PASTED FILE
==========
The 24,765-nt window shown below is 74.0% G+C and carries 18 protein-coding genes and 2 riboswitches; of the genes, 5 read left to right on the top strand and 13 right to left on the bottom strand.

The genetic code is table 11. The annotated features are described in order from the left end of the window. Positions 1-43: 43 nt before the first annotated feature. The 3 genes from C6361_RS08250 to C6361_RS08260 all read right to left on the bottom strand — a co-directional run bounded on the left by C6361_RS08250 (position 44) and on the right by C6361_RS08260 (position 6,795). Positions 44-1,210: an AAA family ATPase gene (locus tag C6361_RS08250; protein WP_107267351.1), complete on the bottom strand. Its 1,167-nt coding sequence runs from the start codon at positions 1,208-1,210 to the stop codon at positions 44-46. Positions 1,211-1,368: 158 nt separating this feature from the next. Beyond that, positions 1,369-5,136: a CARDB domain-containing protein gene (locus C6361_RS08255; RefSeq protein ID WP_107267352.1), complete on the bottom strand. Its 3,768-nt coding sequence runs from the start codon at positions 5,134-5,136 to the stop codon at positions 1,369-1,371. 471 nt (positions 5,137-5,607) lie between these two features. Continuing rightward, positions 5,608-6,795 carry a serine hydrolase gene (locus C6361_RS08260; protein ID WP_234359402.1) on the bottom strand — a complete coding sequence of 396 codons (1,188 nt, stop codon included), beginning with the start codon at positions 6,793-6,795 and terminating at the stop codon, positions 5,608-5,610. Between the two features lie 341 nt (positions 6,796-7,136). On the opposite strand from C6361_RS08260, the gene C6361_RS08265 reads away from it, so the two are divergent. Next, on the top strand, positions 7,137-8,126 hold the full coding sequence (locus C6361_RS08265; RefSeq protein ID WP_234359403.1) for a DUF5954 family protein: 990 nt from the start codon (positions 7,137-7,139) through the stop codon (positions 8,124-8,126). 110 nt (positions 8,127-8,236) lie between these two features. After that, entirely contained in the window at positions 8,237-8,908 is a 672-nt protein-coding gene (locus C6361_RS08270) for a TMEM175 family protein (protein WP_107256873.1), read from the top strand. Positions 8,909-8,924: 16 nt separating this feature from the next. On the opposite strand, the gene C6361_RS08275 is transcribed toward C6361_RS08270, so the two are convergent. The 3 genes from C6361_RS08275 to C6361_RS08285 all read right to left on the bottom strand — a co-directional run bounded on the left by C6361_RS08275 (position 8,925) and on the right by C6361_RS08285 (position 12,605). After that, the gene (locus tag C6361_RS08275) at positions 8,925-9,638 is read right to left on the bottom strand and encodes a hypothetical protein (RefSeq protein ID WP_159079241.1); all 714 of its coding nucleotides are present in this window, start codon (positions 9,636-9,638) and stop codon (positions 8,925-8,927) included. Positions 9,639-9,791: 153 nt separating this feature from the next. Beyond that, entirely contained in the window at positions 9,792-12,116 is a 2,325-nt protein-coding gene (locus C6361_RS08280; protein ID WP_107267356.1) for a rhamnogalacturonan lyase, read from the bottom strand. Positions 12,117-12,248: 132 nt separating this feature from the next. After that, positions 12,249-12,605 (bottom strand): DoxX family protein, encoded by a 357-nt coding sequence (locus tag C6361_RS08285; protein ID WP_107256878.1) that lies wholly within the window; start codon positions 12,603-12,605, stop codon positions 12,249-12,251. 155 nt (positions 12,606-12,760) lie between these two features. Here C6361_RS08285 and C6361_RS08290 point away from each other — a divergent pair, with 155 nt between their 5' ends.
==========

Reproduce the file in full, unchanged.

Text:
The 24,765-nt window shown below is 74.0% G+C and carries 18 protein-coding genes and 2 riboswitches; of the genes, 5 read left to right on the top strand and 13 right to left on the bottom strand.

The genetic code is table 11. The annotated features are described in order from the left end of the window. Positions 1-43: 43 nt before the first annotated feature. The 3 genes from C6361_RS08250 to C6361_RS08260 all read right to left on the bottom strand — a co-directional run bounded on the left by C6361_RS08250 (position 44) and on the right by C6361_RS08260 (position 6,795). Positions 44-1,210: an AAA family ATPase gene (locus tag C6361_RS08250; protein WP_107267351.1), complete on the bottom strand. Its 1,167-nt coding sequence runs from the start codon at positions 1,208-1,210 to the stop codon at positions 44-46. Positions 1,211-1,368: 158 nt separating this feature from the next. Beyond that, positions 1,369-5,136: a CARDB domain-containing protein gene (locus C6361_RS08255; RefSeq protein ID WP_107267352.1), complete on the bottom strand. Its 3,768-nt coding sequence runs from the start codon at positions 5,134-5,136 to the stop codon at positions 1,369-1,371. 471 nt (positions 5,137-5,607) lie between these two features. Continuing rightward, positions 5,608-6,795 carry a serine hydrolase gene (locus C6361_RS08260; protein ID WP_234359402.1) on the bottom strand — a complete coding sequence of 396 codons (1,188 nt, stop codon included), beginning with the start codon at positions 6,793-6,795 and terminating at the stop codon, positions 5,608-5,610. Between the two features lie 341 nt (positions 6,796-7,136). On the opposite strand from C6361_RS08260, the gene C6361_RS08265 reads away from it, so the two are divergent. Next, on the top strand, positions 7,137-8,126 hold the full coding sequence (locus C6361_RS08265; RefSeq protein ID WP_234359403.1) for a DUF5954 family protein: 990 nt from the start codon (positions 7,137-7,139) through the stop codon (positions 8,124-8,126). 110 nt (positions 8,127-8,236) lie between these two features. After that, entirely contained in the window at positions 8,237-8,908 is a 672-nt protein-coding gene (locus C6361_RS08270) for a TMEM175 family protein (protein WP_107256873.1), read from the top strand. Positions 8,909-8,924: 16 nt separating this feature from the next. On the opposite strand, the gene C6361_RS08275 is transcribed toward C6361_RS08270, so the two are convergent. The 3 genes from C6361_RS08275 to C6361_RS08285 all read right to left on the bottom strand — a co-directional run bounded on the left by C6361_RS08275 (position 8,925) and on the right by C6361_RS08285 (position 12,605). After that, the gene (locus tag C6361_RS08275) at positions 8,925-9,638 is read right to left on the bottom strand and encodes a hypothetical protein (RefSeq protein ID WP_159079241.1); all 714 of its coding nucleotides are present in this window, start codon (positions 9,636-9,638) and stop codon (positions 8,925-8,927) included. Positions 9,639-9,791: 153 nt separating this feature from the next. Beyond that, entirely contained in the window at positions 9,792-12,116 is a 2,325-nt protein-coding gene (locus C6361_RS08280; protein ID WP_107267356.1) for a rhamnogalacturonan lyase, read from the bottom strand. Positions 12,117-12,248: 132 nt separating this feature from the next. After that, positions 12,249-12,605 (bottom strand): DoxX family protein, encoded by a 357-nt coding sequence (locus tag C6361_RS08285; protein ID WP_107256878.1) that lies wholly within the window; start codon positions 12,603-12,605, stop codon positions 12,249-12,251. 155 nt (positions 12,606-12,760) lie between these two features. Here C6361_RS08285 and C6361_RS08290 point away from each other — a divergent pair, with 155 nt between their 5' ends.